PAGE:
The Roman Catholic Diocese of Kericho decided to replace its existing building with a new and bigger Cathedral that would seat a congregation of up to 1,500 people. John McAslan & Partners, a London based architect, was appointed by the Client to develop a concept for the building, working with Arup (United Kingdom) as multi-disciplinary engineers. The design was handed over to Triad Architects from Nairobi, working with local structural engineer EngPlan (Kenya), with Arup’s offices in Africa retained to provide advice on the fair-faced concrete frame.
The contractor was required to execute the project using a combination of intuition, trial and error, and research on various formwork and cast-in-situ construction methods’. They were guided by Arup through sample sections of curved arch and practice in the foundations before they embarked upon the first of the 10 frames.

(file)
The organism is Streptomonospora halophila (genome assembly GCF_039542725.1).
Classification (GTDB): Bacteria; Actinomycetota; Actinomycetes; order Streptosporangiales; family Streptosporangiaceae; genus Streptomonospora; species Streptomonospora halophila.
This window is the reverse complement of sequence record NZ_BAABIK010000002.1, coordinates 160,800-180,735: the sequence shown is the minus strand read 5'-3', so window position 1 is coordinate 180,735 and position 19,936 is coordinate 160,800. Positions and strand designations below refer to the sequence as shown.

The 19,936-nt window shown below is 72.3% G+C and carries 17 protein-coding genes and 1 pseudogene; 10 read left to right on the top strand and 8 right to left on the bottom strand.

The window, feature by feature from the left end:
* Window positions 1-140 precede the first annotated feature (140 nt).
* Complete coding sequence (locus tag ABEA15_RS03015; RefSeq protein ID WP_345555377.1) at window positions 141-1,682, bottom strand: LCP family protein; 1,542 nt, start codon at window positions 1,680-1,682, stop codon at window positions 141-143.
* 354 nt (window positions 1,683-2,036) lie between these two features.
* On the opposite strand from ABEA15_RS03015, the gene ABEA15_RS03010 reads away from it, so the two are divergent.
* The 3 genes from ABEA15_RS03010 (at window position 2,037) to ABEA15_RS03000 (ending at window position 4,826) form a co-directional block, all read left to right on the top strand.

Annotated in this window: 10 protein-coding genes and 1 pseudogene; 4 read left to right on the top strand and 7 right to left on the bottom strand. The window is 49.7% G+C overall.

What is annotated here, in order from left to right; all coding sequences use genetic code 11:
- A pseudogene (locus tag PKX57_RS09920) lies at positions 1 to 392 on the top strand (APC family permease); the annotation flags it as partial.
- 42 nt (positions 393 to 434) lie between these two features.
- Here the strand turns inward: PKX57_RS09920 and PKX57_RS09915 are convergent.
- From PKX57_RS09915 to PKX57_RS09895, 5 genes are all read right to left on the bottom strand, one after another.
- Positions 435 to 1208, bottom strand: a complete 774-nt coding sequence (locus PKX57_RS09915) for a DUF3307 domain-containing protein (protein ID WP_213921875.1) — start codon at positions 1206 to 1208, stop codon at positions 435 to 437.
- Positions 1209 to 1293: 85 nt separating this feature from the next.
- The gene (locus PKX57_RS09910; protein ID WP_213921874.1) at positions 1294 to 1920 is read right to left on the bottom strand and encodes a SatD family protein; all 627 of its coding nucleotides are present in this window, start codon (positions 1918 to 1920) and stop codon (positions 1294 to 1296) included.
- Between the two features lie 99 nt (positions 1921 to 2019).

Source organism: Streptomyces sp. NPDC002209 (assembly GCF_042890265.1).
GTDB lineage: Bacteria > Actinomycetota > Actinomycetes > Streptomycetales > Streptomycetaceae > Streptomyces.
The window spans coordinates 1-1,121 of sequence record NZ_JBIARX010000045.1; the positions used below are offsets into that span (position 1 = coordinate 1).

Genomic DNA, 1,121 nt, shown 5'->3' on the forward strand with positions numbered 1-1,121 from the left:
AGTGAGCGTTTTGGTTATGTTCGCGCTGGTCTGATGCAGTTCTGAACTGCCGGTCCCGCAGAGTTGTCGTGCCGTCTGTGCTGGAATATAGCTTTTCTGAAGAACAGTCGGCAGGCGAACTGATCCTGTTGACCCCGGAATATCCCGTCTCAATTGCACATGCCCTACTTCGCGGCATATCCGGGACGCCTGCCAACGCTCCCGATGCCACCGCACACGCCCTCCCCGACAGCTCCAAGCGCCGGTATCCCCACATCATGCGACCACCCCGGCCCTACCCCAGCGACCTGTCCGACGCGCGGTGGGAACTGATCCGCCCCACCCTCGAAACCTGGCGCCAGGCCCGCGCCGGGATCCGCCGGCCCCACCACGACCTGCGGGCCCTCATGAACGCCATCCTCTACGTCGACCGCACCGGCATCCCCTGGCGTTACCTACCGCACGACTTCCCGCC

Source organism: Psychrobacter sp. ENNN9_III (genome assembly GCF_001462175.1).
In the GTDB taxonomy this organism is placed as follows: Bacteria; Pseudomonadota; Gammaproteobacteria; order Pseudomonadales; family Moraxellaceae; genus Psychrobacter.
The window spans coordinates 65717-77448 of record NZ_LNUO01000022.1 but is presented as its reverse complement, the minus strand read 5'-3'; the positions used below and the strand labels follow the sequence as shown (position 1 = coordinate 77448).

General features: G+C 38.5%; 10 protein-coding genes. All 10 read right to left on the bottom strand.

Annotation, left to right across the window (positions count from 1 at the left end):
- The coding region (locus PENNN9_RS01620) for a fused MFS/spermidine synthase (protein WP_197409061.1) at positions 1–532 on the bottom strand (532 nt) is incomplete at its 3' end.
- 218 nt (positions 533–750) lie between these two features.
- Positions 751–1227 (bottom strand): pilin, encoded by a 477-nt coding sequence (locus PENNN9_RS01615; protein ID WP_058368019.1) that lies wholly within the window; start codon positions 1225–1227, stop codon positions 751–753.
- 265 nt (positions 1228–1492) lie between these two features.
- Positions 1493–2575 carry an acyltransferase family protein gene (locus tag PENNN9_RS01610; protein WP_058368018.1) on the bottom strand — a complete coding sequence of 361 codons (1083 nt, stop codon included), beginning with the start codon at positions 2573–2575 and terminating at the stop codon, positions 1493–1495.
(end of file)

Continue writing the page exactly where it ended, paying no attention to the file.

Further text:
The main concept was to build an inspiring sacred space that would local materials and skills to to achieve long-lasting quality. Construction started in 2012, and the result is an iconic project that sits in sharp contrast with much of the architecture of east Africa.
The cathedral opened in 2015 was built with attention to detail in planning, design and delivery of the construction of the skeleton of Kericho Cathedral achieved the desired result; a series of consistent, smooth curved arches with edges so sharp that the team decided to hand chamfer the corners of the vertical columns to avoid harm to small children playing in the aisles during services.
To achieve this, a significant amount of commitment from the contractor was needed even though no reference of the project was provided in the region. Additionally, the local contractor combined international experience to carefully achieve the unique project.